The UK Government has announced plans to set up a pilot scheme in an effort to reduce food waste.
It is providing £15 million of funding for the project, which will be developed over the coming months in collaboration with businesses and charities and specifically address surplus food from retail and manufacturing.
Food waste in the UK totals 10.2 million tonnes per year, out of which 1.8 million tonnes comes from food manufacturers, one million from the hospitality sector and 260,000 from retail while the remainder comes from households.
Currently, around 43,000 tonnes of surplus food are redistributed from retailers and food manufacturers every year and a further 100,000 tonnes of food – equivalent to 250 million meals a year – is estimated to be edible and readily available but goes uneaten.
Speaking at the Conservative Party Conference, Environment Secretary Michael Gove said current levels of food waste were a “moral, economic and environmental folly”.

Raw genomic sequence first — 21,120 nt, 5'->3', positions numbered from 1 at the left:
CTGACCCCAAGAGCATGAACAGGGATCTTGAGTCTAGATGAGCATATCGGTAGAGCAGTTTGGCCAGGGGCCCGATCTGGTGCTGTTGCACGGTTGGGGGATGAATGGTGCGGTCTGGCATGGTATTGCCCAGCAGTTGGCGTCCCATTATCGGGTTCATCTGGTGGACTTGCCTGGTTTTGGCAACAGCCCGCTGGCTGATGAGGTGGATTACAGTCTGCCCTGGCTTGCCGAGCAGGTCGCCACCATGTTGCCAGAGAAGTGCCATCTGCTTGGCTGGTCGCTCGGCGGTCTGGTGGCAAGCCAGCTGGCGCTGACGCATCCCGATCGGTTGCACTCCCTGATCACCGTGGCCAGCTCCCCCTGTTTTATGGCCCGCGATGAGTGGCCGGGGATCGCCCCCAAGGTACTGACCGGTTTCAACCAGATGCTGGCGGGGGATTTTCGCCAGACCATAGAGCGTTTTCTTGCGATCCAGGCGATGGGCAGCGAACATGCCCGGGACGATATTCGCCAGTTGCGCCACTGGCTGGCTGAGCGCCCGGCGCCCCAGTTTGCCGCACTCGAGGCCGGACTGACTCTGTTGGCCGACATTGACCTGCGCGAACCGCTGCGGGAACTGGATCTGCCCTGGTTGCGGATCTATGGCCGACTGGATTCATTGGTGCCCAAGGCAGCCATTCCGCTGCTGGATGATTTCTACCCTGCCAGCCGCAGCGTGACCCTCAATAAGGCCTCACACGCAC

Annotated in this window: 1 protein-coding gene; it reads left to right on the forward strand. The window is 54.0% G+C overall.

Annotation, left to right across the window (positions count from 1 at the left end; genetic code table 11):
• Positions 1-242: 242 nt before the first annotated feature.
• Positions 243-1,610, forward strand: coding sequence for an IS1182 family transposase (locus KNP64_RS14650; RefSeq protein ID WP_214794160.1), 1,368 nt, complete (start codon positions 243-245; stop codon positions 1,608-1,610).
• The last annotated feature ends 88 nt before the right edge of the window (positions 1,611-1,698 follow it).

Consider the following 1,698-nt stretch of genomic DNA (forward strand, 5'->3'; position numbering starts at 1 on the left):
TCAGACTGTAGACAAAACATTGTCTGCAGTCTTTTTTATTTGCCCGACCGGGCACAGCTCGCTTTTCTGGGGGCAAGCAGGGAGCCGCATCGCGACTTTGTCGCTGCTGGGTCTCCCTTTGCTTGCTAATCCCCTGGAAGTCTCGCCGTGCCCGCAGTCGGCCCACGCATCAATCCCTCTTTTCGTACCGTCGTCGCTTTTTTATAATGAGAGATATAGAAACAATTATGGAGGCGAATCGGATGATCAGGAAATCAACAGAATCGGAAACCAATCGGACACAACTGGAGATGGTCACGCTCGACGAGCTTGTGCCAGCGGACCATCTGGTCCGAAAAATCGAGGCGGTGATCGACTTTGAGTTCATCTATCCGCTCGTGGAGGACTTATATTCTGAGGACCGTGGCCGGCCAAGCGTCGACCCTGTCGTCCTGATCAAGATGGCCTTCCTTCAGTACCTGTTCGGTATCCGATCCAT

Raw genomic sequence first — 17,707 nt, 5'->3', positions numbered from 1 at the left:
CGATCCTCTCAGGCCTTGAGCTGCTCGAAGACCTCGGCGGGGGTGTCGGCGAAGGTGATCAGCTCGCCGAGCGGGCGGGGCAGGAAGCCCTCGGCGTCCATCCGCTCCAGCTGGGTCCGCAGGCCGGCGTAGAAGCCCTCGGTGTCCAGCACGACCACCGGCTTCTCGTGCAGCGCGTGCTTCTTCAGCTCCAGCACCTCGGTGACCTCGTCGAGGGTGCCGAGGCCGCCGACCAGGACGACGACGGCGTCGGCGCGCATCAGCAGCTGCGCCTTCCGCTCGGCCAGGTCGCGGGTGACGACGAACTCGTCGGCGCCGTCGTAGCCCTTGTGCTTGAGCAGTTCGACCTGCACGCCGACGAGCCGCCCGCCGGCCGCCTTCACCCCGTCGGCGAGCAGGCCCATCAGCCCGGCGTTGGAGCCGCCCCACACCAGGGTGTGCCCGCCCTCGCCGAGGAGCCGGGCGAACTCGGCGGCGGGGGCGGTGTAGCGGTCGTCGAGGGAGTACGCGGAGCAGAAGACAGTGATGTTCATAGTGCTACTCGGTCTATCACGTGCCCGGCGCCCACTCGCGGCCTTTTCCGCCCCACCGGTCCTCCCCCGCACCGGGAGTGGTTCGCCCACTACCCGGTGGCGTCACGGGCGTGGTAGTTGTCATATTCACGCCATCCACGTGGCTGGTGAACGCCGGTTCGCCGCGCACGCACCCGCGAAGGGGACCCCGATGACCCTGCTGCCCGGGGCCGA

He added: “Nobody wants to see good food go to waste. It harms our environment, it’s bad for business – and it’s morally indefensible.
“Every year, around 100,000 tonnes of readily available and perfectly edible food is never eaten. This has got to change. In the coming months, we will work closely with business, charities and volunteers to deliver a new scheme to tackle this problem.”
The one-year pilot scheme is expected to start in 2019.
The Department for Environment, Food and Rural Affairs (Defra) is commissioning work to improve the evidence base around food waste, including understanding why more surplus food is not being redistributed.